War of the Dead (2012)

War of the Dead takes two of film’s notorious whipping boys, combining Nazis and zombies to create a recipe for a giant evil pie. And is the result awesome?! Somehow no. War of the Dead fails miserably to capitalize on its premise, creating a lacklustre and shockingly dull experience instead of the insanely brilliant zombie-war film we’d hoped for.

Nazis were evil fucks and did ultra-weird experiments on prisoners. This we all know from Hellboy and Nazi Dawn and basically any Nazi-related horror films. In War of the Dead they’re making themselves a zombie army and – having shut the program down – some American & Finnish soldiers seek the truth about something… it’s mostly unclear on their actual motivations, even on hindsight.

Having been ambushed by some free-running zombie soldiers (NOT Nazis, as promised, but Russian soldiers), the group is slowly whittled down to a few stereotypes and one-by-one they’re assaulted by the evilest of evils… Nazi-made zombie rage-monsters. Can they stop the zombie tide? Can they find out the truth about ‘the bunker’? Do we care?

War of the Dead’s major flaw is the lack of attention on character. Throwing zombies and Nazis and explosions together doesn’t make a compelling movie unless we remotely care about at least one character and in War of the Dead the pickings are slim.

Effective and tense at times and wildly ridiculous at others, War of the Dead is also tonally awkward. One moment we might be creeping through a spooky forest and then suddenly growling monsters are falling out of the trees! Marko Mäkilaakso’s direction is excellent throughout, packing every penny / cent / euro cent of the budget onto the screen with explosions aplenty and lots of extras leaping about in the darkness.

Despite this decent directing, War of the Dead significantly sags when grenades aren’t exploding and zombies aren’t crashing through windows. The ‘creatures’ appear out of convenience rather than any semblance of motivation, sprinting or leaping into action whenever the script requires. It feels heavy handed throughout and horribly dull when the characters are just chatting to each other.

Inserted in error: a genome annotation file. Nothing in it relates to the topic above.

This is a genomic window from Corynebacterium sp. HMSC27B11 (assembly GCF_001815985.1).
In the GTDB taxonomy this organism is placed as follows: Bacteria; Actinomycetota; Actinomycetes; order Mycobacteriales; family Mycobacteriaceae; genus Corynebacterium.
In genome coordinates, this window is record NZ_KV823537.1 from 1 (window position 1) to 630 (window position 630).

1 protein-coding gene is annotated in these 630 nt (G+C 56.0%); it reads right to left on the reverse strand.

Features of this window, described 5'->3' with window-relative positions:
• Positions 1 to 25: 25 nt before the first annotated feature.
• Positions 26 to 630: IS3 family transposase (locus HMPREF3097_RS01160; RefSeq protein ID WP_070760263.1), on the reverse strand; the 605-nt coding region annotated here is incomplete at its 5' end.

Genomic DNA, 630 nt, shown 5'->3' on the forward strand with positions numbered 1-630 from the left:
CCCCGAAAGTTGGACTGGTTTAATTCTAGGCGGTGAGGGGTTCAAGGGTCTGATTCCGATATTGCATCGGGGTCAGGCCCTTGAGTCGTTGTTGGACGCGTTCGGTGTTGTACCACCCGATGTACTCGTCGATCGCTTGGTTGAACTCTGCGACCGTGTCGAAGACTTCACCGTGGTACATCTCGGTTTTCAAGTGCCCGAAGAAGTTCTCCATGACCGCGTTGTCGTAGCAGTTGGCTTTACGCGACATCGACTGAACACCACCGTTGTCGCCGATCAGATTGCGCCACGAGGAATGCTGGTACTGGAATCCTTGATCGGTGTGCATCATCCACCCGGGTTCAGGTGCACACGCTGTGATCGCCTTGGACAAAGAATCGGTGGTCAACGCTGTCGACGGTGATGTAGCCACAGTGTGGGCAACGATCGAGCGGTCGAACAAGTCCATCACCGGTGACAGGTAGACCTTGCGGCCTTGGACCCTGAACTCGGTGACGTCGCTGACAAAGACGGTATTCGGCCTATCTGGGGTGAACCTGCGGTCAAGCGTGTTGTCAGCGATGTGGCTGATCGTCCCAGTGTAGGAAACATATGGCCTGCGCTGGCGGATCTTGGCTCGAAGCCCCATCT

In fact, Mäkilaakso’s script is overly-familiar and as subtle as a bullet in the face. At one point a character actually yells “He’s biting me!” when a zombie starts chewing on his neck. Thanks for the explanation! For something with such a cartoonish, B-movie topic (they even give ‘Special Thanks’ in their credits to Lloyd Kaufman and Stan Lee) there is also a lot of confusing ideas that are never explained; a creepy old man in the woods, some weird clockwork devices which may or may not control / unleash the undead, some weird sentient black ink /blood (which may or may not be stolen from the X Files) and the presence of a few remaining Nazis, hiding in a bunker… it’s all rather baffling.

War of the Dead isn’t even laughably bad as it’s relatively competently made, perhaps the only amusing things are seeing ex members of The Bill being attacked by zombies or the fact one of the undead monsters looks a LOT like a fat undead John Barrowman in full Captain Jack Harkness mode…

Despite these in-jokey titillations, by the time the characters actually reach the mysterious bunker the audience has slipped into a disappointment-coma, having expected Swastika-wearing machine gun-wielding evil undead Nazi scum like all the marketing material suggested -

- but instead of the above we received a slow-as-a-dead-slug yawn machine that should’ve been called Bore of the Dead. At no point does a swastika-wearing Nazi zombie pick up a machine gun and fire it. The marketing people should be ashamed of themselves.

Nazis and zombies; how can you screw it up? Easily, apparently. The focus on explosions in the darkness, jumping zombies and some scrambled bullshit about covert missions eclipses any attempt to make you care about the people involved. It is a dull slog because of this and incredibly hard to recommend. Disappointing stuff.

Rating: ★★★★☆☆☆☆☆☆

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